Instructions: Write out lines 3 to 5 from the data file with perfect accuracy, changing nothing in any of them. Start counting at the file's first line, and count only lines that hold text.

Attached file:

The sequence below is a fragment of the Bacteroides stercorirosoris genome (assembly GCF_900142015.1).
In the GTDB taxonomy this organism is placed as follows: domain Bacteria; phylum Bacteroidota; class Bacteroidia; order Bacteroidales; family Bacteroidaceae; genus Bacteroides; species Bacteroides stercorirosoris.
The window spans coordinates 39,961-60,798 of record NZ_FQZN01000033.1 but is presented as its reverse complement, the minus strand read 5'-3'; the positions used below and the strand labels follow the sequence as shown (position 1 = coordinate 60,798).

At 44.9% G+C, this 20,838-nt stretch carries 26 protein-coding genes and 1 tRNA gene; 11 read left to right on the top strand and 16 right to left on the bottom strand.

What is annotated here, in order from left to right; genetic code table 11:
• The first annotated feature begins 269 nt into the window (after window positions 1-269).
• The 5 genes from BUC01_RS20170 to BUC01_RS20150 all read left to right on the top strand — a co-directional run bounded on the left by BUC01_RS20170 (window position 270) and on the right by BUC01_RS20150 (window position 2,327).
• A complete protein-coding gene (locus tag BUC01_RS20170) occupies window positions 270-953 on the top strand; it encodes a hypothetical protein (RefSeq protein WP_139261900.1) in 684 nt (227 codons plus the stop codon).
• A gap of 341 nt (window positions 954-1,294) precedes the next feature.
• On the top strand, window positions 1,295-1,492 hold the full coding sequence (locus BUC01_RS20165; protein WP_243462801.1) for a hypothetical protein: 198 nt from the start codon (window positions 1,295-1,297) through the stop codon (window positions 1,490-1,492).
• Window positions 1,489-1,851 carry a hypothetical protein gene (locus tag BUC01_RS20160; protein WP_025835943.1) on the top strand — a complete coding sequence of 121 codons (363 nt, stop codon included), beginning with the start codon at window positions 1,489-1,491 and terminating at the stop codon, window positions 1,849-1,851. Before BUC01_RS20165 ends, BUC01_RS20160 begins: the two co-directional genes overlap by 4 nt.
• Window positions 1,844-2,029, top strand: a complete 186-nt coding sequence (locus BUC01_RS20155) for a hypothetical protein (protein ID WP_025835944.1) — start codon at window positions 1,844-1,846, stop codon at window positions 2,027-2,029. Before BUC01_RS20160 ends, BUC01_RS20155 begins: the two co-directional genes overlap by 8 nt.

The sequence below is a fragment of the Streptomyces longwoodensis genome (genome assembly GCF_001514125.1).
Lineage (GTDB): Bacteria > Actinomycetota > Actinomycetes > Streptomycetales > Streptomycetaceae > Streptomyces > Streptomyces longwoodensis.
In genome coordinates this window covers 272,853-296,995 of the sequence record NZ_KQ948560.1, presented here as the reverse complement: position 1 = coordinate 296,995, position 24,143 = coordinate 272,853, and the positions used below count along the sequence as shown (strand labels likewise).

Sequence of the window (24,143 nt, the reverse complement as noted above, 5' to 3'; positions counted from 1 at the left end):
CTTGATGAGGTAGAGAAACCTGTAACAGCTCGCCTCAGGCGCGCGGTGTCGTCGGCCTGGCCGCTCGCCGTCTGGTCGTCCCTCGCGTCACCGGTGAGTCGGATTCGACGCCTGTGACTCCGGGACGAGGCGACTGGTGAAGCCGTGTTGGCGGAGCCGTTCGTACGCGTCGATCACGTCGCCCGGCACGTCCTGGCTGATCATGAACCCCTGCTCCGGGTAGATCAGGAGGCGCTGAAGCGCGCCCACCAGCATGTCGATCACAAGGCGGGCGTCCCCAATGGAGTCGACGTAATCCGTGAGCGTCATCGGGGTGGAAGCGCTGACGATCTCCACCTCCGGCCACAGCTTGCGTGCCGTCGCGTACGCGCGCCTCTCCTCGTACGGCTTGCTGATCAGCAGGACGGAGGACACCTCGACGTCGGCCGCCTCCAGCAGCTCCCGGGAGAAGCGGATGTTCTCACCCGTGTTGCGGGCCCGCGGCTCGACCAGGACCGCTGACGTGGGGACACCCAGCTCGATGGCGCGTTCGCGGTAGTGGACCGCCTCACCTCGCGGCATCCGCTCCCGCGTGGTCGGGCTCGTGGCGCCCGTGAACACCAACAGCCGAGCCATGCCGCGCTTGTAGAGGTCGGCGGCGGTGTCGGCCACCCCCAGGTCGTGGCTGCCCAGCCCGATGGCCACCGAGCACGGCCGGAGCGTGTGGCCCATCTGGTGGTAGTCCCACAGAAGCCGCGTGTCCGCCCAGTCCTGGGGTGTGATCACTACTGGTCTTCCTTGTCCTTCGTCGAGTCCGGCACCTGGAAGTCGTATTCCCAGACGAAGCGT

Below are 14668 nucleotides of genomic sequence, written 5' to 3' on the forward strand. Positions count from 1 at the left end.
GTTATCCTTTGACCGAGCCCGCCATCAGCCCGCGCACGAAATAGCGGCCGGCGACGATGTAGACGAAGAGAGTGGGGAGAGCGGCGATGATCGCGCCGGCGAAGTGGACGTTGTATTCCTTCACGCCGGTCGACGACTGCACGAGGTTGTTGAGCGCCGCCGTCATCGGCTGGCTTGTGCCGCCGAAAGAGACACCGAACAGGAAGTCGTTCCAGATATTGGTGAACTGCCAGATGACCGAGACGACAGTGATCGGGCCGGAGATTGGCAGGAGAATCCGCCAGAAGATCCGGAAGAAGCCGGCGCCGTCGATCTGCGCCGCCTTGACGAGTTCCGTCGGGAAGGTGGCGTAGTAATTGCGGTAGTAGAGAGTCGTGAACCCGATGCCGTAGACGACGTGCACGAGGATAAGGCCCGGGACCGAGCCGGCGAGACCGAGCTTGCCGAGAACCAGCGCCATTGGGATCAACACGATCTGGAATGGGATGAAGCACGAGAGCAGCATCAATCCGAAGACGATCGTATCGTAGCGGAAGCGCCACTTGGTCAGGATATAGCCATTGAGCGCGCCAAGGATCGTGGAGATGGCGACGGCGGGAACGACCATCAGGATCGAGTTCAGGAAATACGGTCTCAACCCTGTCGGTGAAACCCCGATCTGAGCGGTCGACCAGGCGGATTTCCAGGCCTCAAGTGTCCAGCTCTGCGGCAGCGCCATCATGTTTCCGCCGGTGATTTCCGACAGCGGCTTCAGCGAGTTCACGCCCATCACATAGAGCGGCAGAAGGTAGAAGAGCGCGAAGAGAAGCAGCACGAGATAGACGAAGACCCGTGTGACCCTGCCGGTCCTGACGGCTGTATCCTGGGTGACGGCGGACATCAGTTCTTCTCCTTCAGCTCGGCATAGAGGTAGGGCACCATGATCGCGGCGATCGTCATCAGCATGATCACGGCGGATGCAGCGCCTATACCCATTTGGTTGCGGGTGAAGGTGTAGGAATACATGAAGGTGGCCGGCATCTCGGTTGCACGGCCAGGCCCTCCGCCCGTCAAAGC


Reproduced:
The window spans coordinates 39,961-60,798 of record NZ_FQZN01000033.1 but is presented as its reverse complement, the minus strand read 5'-3'; the positions used below and the strand labels follow the sequence as shown (position 1 = coordinate 60,798).

At 44.9% G+C, this 20,838-nt stretch carries 26 protein-coding genes and 1 tRNA gene; 11 read left to right on the top strand and 16 right to left on the bottom strand.

What is annotated here, in order from left to right; genetic code table 11: